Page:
On Senate Floor, Portman Commends Aid From Allies For Ukraine, Calls on Senate to Pass Stand-Alone Ukraine Emergency Funding Legislation This Week
WASHINGTON, DC – Tonight, U.S. Senator Rob Portman (R-OH) delivered remarks on the Senate floor about Russia’s continued assault on Ukraine. This is the 10th consecutive week Portman has spoken on the Senate floor to highlight Russian war crimes while the Senate is in session. Portman commended the security assistance provided to Ukraine by our allies in Europe and around the globe, and called on the Senate to swiftly pass additional emergency supplemental funding to support Ukraine this week.
Portman also spoke about his efforts to seize, not just freeze Russian assets through his bipartisan RELIEF Act as well as his efforts to appoint a Ukraine Security Assistance Coordinator. The administration heeded Portman’s bipartisan efforts and appointed such a coordinator and endorsed seized Russian assets toward humanitarian, stabilization, and recovery aid for Ukrainians.
Earlier this year, Portman visited the Polish-Ukrainian border and met firsthand with refugees seeking safety from their war-torn homeland. Portman has been a consistent voice for Ukrainians, refugees, and all those standing up to President Putin’s war machine.
A transcript of his remarks can be found below and a video can be found here.
“I come to the senate floor today once again to talk about what is happening in Ukraine. This is the tenth time in the ten weeks of session since before the invasion started that I have come to the floor to talk about the atrocities being committed in Ukraine by this brutal and unprovoked invasion from Russia and to talk about more effective ways for us to help the Ukrainian people. I just spoke to the Ukrainian Ambassador to the United States Oksana Markarova. She started by thanking me, on behalf of the Ukrainian people, really thanking the American people and saying that they appreciate all of the help, not just the funding and the weapons, but the moral support that the people of Ukraine feel from the people of the United States of America. That made me proud.
“But she also talked about the desperate need right now to provide Ukrainian soldiers with the heavy weapons they need to confront the new fight in Ukraine, the need to confront Russia as Vladimir Putin continues his brutal campaign to kill Ukrainian citizens, to flatten Ukrainian cities. Just today, Lviv, which is way over here in western Ukraine, was attacked again. So Russia says they're going to focus over here. Once again, they're lobbing missiles into Lyiv. Once again, they've attacked Odessa in the south. Hoping, I suppose, to flatten Odessa as well as they have done with Mariupol, and killed there somewhere between 20,000 and 25,000 innocent civilians, according to the latest reports we have. Ukraine has been an independent and sovereign country since 1991. They're not part of Russia.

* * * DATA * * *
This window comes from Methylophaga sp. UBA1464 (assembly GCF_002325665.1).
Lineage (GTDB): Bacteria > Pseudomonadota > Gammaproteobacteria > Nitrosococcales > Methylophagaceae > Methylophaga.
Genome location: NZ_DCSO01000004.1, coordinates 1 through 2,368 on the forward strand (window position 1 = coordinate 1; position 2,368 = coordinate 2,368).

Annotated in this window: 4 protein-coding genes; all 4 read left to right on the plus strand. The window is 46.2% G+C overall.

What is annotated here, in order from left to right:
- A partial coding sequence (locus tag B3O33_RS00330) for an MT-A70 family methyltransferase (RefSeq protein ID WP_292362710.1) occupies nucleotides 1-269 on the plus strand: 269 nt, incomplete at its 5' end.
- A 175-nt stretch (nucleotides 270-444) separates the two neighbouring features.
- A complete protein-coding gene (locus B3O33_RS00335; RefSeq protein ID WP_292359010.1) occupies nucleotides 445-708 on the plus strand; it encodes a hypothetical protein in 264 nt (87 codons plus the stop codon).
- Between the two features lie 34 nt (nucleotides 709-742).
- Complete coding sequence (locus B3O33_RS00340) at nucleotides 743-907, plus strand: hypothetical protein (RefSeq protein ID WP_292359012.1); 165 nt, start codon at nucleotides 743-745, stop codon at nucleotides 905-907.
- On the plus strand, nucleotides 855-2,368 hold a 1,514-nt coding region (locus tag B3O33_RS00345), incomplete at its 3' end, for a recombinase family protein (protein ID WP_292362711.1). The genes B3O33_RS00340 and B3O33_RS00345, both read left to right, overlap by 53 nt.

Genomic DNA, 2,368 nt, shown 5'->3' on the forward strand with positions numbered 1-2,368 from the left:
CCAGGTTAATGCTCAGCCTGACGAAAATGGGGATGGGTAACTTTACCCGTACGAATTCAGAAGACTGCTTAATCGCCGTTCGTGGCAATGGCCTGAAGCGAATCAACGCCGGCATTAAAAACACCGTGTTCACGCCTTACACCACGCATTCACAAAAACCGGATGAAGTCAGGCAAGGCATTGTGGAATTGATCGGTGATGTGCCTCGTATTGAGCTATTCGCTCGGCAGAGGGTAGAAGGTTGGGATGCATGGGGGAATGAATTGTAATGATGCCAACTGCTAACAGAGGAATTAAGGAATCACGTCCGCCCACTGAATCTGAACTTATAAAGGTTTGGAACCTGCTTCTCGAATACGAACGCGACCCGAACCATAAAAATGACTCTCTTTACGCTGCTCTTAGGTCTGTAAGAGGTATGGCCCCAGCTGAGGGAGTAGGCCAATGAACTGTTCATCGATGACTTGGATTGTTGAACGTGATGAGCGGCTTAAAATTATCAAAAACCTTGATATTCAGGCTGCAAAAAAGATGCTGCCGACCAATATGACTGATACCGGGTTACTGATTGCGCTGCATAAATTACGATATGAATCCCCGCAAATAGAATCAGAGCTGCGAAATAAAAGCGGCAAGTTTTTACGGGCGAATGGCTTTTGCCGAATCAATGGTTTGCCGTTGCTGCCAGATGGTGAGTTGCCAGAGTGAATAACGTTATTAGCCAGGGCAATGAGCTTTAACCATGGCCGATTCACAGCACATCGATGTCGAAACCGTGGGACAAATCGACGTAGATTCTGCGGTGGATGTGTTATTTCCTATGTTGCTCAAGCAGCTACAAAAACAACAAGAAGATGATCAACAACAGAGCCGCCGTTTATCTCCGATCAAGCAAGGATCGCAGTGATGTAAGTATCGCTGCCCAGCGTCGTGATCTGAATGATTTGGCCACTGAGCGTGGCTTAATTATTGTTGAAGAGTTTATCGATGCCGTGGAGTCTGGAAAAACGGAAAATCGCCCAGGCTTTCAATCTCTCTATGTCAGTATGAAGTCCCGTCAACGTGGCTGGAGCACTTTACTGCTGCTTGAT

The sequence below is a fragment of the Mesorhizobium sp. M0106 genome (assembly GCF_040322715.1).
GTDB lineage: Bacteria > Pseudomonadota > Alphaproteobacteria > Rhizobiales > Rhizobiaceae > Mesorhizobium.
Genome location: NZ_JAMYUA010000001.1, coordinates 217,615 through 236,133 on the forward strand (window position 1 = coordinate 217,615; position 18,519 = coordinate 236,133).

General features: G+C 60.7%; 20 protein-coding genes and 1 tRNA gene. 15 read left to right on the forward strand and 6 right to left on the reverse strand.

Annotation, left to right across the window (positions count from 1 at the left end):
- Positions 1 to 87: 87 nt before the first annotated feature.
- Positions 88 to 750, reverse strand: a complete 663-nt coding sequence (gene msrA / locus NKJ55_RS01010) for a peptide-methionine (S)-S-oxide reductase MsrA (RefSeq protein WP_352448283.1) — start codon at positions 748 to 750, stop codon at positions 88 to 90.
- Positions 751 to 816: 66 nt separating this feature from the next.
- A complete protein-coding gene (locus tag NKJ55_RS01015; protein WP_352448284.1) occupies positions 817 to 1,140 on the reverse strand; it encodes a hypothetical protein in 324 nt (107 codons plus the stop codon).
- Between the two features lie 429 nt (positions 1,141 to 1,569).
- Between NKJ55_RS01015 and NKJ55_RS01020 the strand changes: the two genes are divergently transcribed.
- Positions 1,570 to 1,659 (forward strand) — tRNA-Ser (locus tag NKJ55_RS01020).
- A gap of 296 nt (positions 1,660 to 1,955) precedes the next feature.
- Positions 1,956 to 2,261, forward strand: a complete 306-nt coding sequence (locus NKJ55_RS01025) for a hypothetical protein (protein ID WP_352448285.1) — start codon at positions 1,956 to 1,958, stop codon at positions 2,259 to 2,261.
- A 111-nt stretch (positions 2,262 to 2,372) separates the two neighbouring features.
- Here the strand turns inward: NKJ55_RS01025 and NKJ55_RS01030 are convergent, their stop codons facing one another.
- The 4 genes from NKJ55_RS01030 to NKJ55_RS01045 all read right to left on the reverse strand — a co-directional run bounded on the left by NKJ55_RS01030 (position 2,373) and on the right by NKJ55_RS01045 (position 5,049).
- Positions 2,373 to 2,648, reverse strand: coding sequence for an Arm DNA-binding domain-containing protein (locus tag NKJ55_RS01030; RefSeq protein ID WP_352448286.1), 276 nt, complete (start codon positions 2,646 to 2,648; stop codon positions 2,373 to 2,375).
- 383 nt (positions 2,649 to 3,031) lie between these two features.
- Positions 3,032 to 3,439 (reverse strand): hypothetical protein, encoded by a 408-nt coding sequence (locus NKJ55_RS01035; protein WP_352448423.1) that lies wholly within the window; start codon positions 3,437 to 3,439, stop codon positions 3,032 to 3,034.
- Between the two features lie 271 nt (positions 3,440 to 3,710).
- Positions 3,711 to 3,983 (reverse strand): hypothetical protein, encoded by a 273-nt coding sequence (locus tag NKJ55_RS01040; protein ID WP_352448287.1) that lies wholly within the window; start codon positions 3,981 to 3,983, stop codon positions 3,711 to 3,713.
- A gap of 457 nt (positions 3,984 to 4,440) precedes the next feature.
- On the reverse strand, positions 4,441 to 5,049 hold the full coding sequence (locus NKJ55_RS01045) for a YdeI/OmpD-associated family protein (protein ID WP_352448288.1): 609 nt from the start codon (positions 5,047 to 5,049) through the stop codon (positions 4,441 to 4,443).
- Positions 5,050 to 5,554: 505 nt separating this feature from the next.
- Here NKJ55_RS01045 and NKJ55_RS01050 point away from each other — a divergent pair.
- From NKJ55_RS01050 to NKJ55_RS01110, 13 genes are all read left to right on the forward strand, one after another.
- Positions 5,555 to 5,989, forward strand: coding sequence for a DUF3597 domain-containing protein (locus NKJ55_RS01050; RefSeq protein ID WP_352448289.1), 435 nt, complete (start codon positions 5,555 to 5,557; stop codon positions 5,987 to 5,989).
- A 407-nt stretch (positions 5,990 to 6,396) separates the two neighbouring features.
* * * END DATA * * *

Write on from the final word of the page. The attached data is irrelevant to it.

“In 2014, the people of Ukraine made a very conscious choice, to turn to the west, to get out from under the Russian thumb altogether. They wanted freedom and democracy, to move away from tyranny and corruption. They wanted to be like us here in America. That's one reason so much of the free world has rallied around Ukraine, because this is about a country that is seeking freedom, free enterprise, the ability to gather freely, free speech. I was an election observer here in 2014, right after they made this decision, and we saw a fair election, where a president was elected by the people, with huge voter turnout. Again, that's one reason we feel this connection to Ukraine, as do the rest of the free world. Ukraine's armed forces continue to perform well, but as this map shows the fight is fierce right now.
“The dark red here is Ukrainian territory that was taken by Russia back in 2014. So, this includes Crimea. It includes Donetsk, Luhansk. The lighter red is the Ukrainian territory Russia has seized during this latest invasion, during this war. In the light blue area is where Ukrainian troops have effectively countered the Russian offensive and pushed Russian forces out of territory. Ukraine won a divisive battle here, as an example, in Kyiv. You can see where they pushed the Russian forces out. The Kremlin at that time had as a strategic objective seizing Kyiv, the capital of Ukraine, and also other major cities all around the country. They wanted to force the government, the democratically elected government out, to overthrow the government of President Zelenskyy.
“Instead, because of this effective Ukrainian resistance, Russia has been forced to settle for these more limited objectives, even as they continue to bomb cities all around Ukraine. They now want to consolidate the Donbas region and create a land bridge from Crimea up to Transnistria. They want to cut off one of the greatest exporters, Ukraine, from any access to the sea, to make them land locked so they cannot have an effective economy. Our goal must be to stop Russia from achieving its invasion goals and push them out of the territory of this free and independent country, Ukraine, our ally. This is a very dangerous point in this battle. While the Russians have made incremental gains in the east, they have not achieved the decisive breakthrough that they want, thanks to the toughness and tenacity of the Ukrainian forces, but it is a tough fight, and the Ukrainians are outgunned.
“We must do all we can to keep Russia from a breakthrough until heavier weapons pledged by the United States and other allied nations can reinforce Ukrainian positions. Our howitzers, artillery, are starting to arrive, but only starting. My hope is that by reinforcing Ukrainian positions with these heavier weapons, that will allow Ukraine not just to defend itself, but to be able to rollback this Russian invasion and reclaim this territory. Late last week I was pleased that the Biden administration formally requested emergency supplemental funding that will provide needed military, humanitarian, and economic aid for Ukraine. This proposal, by the way, included $6 billion for the Ukraine Security Assistance Initiative, a bipartisan initiative I have long spearheaded. Funding for this initiative is used to train, equip, and provide support for the Ukrainian government and military. It was crucial in helping Ukraine prepare for the current fight, and it's crucial now.